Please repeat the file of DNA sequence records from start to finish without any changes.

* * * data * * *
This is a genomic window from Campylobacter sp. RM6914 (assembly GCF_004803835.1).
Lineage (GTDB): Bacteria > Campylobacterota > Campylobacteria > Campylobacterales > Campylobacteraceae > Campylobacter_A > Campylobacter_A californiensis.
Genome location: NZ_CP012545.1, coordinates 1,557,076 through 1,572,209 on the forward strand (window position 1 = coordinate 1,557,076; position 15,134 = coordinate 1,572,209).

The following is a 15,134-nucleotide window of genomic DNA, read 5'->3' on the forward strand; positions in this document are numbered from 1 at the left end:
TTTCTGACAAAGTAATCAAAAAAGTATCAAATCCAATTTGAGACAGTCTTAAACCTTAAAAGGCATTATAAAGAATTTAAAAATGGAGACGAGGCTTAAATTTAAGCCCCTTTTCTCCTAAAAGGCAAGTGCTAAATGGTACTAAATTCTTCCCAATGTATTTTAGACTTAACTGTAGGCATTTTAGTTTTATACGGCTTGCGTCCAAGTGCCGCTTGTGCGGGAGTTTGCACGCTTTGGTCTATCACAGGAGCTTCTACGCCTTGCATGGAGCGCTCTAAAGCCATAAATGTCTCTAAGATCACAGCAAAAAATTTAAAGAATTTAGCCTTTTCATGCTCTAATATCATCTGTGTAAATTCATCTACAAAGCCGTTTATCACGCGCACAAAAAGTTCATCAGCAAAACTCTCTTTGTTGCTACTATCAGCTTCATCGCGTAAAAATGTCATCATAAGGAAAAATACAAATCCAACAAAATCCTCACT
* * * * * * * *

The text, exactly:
This is a genomic window from Campylobacter sp. RM6914 (assembly GCF_004803835.1).
Lineage (GTDB): Bacteria > Campylobacterota > Campylobacteria > Campylobacterales > Campylobacteraceae > Campylobacter_A > Campylobacter_A californiensis.
Genome location: NZ_CP012545.1, coordinates 1,557,076 through 1,572,209 on the forward strand (window position 1 = coordinate 1,557,076; position 15,134 = coordinate 1,572,209).

The following is a 15,134-nucleotide window of genomic DNA, read 5'->3' on the forward strand; positions in this document are numbered from 1 at the left end:
TTTCTGACAAAGTAATCAAAAAAGTATCAAATCCAATTTGAGACAGTCTTAAACCTTAAAAGGCATTATAAAGAATTTAAAAATGGAGACGAGGCTTAAATTTAAGCCCCTTTTCTCCTAAAAGGCAAGTGCTAAATGGTACTAAATTCTTCCCAATGTATTTTAGACTTAACTGTAGGCATTTTAGTTTTATACGGCTTGCGTCCAAGTGCCGCTTGTGCGGGAGTTTGCACGCTTTGGTCTATCACAGGAGCTTCTACGCCTTGCATGGAGCGCTCTAAAGCCATAAATGTCTCTAAGATCACAGCAAAAAATTTAAAGAATTTAGCCTTTTCATGCTCTAATATCATCTGTGTAAATTCATCTACAAAGCCGTTTATCACGCGCACAAAAAGTTCATCAGCAAAACTCTCTTTGTTGCTACTATCAGCTTCATCGCGTAAAAATGTCATCATAAGGAAAAATACAAATCCAACAAAATCCTCACT